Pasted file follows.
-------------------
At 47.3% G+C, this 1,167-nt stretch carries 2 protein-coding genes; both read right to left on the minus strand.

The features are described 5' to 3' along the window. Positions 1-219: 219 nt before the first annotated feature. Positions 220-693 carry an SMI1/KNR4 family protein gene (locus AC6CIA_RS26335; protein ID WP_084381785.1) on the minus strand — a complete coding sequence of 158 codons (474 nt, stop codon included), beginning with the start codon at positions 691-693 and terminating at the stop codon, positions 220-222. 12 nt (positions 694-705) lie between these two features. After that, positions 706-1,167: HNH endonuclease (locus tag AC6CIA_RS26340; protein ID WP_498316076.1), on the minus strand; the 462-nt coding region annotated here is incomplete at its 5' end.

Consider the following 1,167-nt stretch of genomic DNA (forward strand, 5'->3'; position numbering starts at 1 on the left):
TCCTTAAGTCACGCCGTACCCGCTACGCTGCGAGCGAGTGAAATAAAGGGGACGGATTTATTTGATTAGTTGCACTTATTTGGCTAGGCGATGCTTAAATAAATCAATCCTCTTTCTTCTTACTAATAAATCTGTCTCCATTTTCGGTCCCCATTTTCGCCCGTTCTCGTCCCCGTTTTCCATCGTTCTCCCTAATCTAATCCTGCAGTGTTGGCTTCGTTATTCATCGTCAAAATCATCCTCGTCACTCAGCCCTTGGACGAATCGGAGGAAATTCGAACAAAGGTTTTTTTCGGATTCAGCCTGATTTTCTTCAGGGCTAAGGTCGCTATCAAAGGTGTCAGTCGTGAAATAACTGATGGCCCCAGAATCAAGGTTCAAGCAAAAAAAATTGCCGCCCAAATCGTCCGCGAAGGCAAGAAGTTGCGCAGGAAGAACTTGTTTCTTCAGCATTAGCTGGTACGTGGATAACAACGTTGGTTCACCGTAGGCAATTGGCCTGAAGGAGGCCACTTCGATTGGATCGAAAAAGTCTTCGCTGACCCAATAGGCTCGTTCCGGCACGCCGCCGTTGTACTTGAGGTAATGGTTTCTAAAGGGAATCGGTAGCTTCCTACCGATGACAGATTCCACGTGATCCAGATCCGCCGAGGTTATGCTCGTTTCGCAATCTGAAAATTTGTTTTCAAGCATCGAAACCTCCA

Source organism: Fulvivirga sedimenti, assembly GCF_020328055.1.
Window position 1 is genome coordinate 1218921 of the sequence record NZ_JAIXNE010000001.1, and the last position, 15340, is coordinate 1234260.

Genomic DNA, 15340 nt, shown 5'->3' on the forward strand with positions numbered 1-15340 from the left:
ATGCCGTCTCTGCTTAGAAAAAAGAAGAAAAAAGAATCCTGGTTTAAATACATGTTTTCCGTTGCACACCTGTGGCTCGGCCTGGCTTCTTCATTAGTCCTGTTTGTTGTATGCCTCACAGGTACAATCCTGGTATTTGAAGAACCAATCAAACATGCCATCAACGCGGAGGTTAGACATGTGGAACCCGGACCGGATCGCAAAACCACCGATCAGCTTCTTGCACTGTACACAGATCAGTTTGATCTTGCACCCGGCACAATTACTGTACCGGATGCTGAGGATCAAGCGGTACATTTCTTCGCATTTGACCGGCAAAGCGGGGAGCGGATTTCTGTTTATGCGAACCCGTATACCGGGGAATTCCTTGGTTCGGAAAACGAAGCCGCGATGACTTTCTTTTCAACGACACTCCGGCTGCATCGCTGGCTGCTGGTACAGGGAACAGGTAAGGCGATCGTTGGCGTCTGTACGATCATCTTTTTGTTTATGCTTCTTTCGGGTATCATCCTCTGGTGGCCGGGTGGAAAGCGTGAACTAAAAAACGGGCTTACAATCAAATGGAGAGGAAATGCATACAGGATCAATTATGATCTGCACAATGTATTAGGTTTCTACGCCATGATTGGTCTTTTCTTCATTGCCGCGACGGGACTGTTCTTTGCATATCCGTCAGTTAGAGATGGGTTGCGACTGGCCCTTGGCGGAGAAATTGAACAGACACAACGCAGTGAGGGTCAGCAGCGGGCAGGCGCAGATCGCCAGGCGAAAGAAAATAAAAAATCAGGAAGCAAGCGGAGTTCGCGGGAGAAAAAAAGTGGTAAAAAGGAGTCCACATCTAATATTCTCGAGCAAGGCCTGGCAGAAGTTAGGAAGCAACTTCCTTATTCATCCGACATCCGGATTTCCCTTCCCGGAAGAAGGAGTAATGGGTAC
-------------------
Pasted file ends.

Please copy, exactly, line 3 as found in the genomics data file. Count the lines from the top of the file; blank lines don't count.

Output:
Consider the following 1,167-nt stretch of genomic DNA (forward strand, 5'->3'; position numbering starts at 1 on the left):